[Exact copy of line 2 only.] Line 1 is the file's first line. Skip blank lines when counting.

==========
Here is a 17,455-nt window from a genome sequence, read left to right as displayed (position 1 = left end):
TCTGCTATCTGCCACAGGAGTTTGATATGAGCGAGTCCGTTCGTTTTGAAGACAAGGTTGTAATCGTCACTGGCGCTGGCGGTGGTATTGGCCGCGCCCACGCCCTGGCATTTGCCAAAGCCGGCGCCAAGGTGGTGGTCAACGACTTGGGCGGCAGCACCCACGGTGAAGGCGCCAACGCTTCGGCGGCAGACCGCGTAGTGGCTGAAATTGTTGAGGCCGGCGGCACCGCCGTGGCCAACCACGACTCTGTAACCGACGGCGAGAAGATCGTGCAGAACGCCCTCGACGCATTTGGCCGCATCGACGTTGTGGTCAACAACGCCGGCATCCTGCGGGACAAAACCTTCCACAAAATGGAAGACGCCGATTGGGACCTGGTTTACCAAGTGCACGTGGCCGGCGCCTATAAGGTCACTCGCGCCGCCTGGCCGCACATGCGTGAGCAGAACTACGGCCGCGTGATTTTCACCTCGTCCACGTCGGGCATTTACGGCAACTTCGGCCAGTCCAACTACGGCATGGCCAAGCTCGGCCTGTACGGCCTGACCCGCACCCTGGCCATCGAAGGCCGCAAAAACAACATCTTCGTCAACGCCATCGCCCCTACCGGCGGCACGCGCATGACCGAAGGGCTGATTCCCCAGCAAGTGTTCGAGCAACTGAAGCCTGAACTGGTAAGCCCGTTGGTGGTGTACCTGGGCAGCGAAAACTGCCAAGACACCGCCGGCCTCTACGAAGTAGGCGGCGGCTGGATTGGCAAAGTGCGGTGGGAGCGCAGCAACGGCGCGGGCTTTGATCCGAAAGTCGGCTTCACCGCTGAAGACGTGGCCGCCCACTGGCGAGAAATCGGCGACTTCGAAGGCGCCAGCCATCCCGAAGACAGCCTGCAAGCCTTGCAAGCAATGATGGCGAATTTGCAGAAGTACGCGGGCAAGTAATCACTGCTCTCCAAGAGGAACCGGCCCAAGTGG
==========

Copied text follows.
TCTGCTATCTGCCACAGGAGTTTGATATGAGCGAGTCCGTTCGTTTTGAAGACAAGGTTGTAATCGTCACTGGCGCTGGCGGTGGTATTGGCCGCGCCCACGCCCTGGCATTTGCCAAAGCCGGCGCCAAGGTGGTGGTCAACGACTTGGGCGGCAGCACCCACGGTGAAGGCGCCAACGCTTCGGCGGCAGACCGCGTAGTGGCTGAAATTGTTGAGGCCGGCGGCACCGCCGTGGCCAACCACGACTCTGTAACCGACGGCGAGAAGATCGTGCAGAACGCCCTCGACGCATTTGGCCGCATCGACGTTGTGGTCAACAACGCCGGCATCCTGCGGGACAAAACCTTCCACAAAATGGAAGACGCCGATTGGGACCTGGTTTACCAAGTGCACGTGGCCGGCGCCTATAAGGTCACTCGCGCCGCCTGGCCGCACATGCGTGAGCAGAACTACGGCCGCGTGATTTTCACCTCGTCCACGTCGGGCATTTACGGCAACTTCGGCCAGTCCAACTACGGCATGGCCAAGCTCGGCCTGTACGGCCTGACCCGCACCCTGGCCATCGAAGGCCGCAAAAACAACATCTTCGTCAACGCCATCGCCCCTACCGGCGGCACGCGCATGACCGAAGGGCTGATTCCCCAGCAAGTGTTCGAGCAACTGAAGCCTGAACTGGTAAGCCCGTTGGTGGTGTACCTGGGCAGCGAAAACTGCCAAGACACCGCCGGCCTCTACGAAGTAGGCGGCGGCTGGATTGGCAAAGTGCGGTGGGAGCGCAGCAACGGCGCGGGCTTTGATCCGAAAGTCGGCTTCACCGCTGAAGACGTGGCCGCCCACTGGCGAGAAATCGGCGACTTCGAAGGCGCCAGCCATCCCGAAGACAGCCTGCAAGCCTTGCAAGCAATGATGGCGAATTTGCAGAAGTACGCGGGCAAGTAATCACTGCTCTCCAAGAGGAACCGGCCCAAGTGG